After the last round of Serie A 1963/64 Inter and Bologna shared first place in Serie A with the same number of points and the winners of the Scudetto were to be crowned after a decisive match at the Stadio Olimpico in Rome. Inter lost the match 2-0 and thus lost the title but still qualified for the European Cup in 1964/65 as the defending champion.
In 1964/65 Inter won back the Scudetto and were able to defend the victory in the European Cup after winning 1-0 against favorites Benfica with superstar Eusebio, who was awarded the Ballon d’Or at the end of the season after receiving eight points more than Facchetti in the vote. The same season Inter represented Europe in the Coppa Intercontinentale which was won by Inter after a victory against Argentina’s Independiente in the final.
Inter went on to win their tenth Scudetto in 1965/66 and got put its first star above the club mark. In the European Cup Inter were knocked out in the semifinals by Real Madrid but in the Coppa Intercontinentale Inter won, once again against Independiente in the final. During the season Facchetti scored twelve goals for Inter, ten in Serie A, which was a record for defenders and it lasted twenty years.
The following season, 1966/67, is often described as the end of the fantastic era for the team that became known as La Grande Inter. Inter finished second in Serie A after losing in the last round and many players were missing, including Jair who had left the club and Suárez who was injured. Despite this Inter made it to the final of the European Cup after eliminating the reigning champions Real Madrid in the quarter final. In the semifinal Facchetti was brilliant and scored twice as CSKA from Bulgaria were dismissed. In the final against Celtic Inter took the lead through a goal from Mazzola but Celtic turned the game around and won.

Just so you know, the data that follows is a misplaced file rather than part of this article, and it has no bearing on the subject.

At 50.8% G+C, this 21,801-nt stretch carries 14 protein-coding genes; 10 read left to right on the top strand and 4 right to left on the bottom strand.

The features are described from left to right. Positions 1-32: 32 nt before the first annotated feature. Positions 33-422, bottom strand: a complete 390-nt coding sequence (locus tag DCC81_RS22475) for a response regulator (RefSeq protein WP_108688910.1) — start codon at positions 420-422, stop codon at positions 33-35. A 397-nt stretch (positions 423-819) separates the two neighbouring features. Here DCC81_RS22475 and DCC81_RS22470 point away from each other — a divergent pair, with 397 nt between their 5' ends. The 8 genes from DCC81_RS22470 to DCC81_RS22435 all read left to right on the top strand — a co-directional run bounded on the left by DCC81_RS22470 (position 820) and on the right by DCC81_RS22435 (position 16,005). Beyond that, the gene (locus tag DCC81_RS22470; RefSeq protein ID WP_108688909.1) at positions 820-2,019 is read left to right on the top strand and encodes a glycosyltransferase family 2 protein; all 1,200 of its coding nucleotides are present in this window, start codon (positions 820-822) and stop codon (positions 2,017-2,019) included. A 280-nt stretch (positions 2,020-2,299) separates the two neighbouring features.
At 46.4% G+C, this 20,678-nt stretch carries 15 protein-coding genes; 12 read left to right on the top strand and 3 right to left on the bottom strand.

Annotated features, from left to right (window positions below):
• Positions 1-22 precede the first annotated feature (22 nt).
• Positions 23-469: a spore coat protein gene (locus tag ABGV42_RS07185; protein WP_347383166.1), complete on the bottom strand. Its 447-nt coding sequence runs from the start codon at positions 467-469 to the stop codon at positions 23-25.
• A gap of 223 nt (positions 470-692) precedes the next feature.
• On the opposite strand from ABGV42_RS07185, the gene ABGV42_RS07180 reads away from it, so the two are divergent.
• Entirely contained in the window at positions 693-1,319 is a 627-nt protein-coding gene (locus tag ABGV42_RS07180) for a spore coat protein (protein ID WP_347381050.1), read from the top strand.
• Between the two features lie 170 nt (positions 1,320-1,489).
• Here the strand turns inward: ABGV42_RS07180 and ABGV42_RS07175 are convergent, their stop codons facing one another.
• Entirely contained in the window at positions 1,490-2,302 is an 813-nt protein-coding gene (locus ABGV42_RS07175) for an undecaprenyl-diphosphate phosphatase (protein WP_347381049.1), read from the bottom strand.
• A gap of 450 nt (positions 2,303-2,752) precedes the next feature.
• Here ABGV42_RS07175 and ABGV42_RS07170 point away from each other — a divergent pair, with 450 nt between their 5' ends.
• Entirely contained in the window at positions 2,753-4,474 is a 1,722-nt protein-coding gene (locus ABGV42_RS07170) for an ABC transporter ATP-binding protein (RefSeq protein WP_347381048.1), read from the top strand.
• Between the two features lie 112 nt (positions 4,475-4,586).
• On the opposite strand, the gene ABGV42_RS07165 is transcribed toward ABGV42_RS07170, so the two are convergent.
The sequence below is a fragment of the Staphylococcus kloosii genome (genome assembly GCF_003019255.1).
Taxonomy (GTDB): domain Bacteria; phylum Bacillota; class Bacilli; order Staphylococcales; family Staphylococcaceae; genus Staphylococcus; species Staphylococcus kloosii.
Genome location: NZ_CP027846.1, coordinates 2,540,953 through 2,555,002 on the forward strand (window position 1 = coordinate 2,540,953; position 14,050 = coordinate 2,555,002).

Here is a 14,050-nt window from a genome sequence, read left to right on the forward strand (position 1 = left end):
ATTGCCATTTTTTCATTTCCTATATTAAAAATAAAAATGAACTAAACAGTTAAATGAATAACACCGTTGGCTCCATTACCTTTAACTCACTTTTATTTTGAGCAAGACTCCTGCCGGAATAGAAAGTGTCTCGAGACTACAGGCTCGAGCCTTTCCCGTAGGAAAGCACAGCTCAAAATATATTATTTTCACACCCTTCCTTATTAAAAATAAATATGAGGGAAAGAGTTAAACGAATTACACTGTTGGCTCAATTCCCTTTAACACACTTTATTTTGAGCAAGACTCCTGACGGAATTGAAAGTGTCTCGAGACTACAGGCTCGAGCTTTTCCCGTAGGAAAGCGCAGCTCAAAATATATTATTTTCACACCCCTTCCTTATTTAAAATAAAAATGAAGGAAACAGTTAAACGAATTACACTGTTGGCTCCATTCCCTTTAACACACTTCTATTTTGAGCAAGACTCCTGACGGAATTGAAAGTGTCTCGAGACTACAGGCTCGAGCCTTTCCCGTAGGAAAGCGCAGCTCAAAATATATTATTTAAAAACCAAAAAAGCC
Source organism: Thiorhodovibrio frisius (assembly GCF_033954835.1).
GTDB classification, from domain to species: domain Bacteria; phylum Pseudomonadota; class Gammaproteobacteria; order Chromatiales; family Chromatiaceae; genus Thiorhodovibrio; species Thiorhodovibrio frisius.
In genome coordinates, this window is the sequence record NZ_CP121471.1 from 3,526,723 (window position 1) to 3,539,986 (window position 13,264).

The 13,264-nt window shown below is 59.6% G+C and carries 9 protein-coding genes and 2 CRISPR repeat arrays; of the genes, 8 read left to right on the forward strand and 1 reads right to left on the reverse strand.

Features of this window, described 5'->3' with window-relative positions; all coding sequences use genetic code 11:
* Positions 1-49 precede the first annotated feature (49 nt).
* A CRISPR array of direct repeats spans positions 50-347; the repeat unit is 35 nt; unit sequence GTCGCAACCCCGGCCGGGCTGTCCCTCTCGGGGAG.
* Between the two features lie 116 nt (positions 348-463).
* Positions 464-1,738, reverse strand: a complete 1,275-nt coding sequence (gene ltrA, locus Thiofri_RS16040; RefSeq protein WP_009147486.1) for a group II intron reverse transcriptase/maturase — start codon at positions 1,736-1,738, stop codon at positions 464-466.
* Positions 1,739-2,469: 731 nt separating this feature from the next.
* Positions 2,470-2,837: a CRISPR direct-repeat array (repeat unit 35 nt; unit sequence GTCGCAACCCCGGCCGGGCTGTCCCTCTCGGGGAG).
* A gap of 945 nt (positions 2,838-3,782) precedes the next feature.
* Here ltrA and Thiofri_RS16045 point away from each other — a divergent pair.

After three seasons finishing fifth, fourth, and second Inter and Facchetti won the Scudetto in 1970/71. Inter, therefore, qualified for the European Cup the following season and once again made it all the way to the finals where the reigning champions Ajax, led by Johan Cruijff, proved to difficult and Inter lost 0-2.
The 1970s was not Inter’s decade. The club had reached the end of a great era and instead Juventus took over. The rivals from Turin won no less than five scudetti during the period. Inter’s best position was a fourth place in Serie A but during Facchetti’s last season, 1977/78 he finished by winning the Coppa Italia. Previously he had been a left back who made offensive raids but towards the end of his career he became more defensive and often played as a libero with primarily defensive duties.
After 18 years, all with Inter, Facchetti could look back at a career in which he played 634 games for Inter, scored 75 goals, won four Scudetti, 2 European Cups, two Coppa Intercontinentale and one Coppa Italia.
Facchettis national team career was also long and he managed to play in three world cups: 1966, 1970 and 1974. The World Cup in England in 1966 became a fiasco for Italy who had to leave the tournament after one of football’s biggest upsets and even downright disastrous result. After a victory against Chile and a loss against the Soviet Union, Italy needed a victory against North korea in order to secure the qualification from the group stage. Before the game, this seemed like a sure thing, but Italy lost 1-0 and were eliminated.